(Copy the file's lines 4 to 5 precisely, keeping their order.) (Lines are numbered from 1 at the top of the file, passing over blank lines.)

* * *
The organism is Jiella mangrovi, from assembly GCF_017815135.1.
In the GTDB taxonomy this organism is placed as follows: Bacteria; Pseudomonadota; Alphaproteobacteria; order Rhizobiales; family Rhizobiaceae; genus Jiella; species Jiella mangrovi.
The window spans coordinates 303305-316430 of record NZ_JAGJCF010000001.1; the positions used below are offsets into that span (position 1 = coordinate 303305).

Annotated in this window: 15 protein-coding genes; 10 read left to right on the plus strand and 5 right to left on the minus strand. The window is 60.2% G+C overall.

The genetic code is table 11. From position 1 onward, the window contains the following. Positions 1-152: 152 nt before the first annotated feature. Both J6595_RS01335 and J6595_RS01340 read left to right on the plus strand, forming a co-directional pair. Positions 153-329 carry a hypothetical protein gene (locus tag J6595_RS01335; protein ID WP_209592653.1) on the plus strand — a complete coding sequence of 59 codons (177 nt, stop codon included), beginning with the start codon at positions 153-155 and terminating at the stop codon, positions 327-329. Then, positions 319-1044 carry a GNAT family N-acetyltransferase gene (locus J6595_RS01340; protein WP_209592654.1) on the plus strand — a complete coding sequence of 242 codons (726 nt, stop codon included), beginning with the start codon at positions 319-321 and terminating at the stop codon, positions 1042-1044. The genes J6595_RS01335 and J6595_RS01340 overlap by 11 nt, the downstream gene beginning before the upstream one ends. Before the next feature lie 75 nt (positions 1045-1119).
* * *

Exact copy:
Annotated in this window: 15 protein-coding genes; 10 read left to right on the plus strand and 5 right to left on the minus strand. The window is 60.2% G+C overall.

The genetic code is table 11. From position 1 onward, the window contains the following. Positions 1-152: 152 nt before the first annotated feature. Both J6595_RS01335 and J6595_RS01340 read left to right on the plus strand, forming a co-directional pair. Positions 153-329 carry a hypothetical protein gene (locus tag J6595_RS01335; protein ID WP_209592653.1) on the plus strand — a complete coding sequence of 59 codons (177 nt, stop codon included), beginning with the start codon at positions 153-155 and terminating at the stop codon, positions 327-329. Then, positions 319-1044 carry a GNAT family N-acetyltransferase gene (locus J6595_RS01340; protein WP_209592654.1) on the plus strand — a complete coding sequence of 242 codons (726 nt, stop codon included), beginning with the start codon at positions 319-321 and terminating at the stop codon, positions 1042-1044. The genes J6595_RS01335 and J6595_RS01340 overlap by 11 nt, the downstream gene beginning before the upstream one ends. Before the next feature lie 75 nt (positions 1045-1119).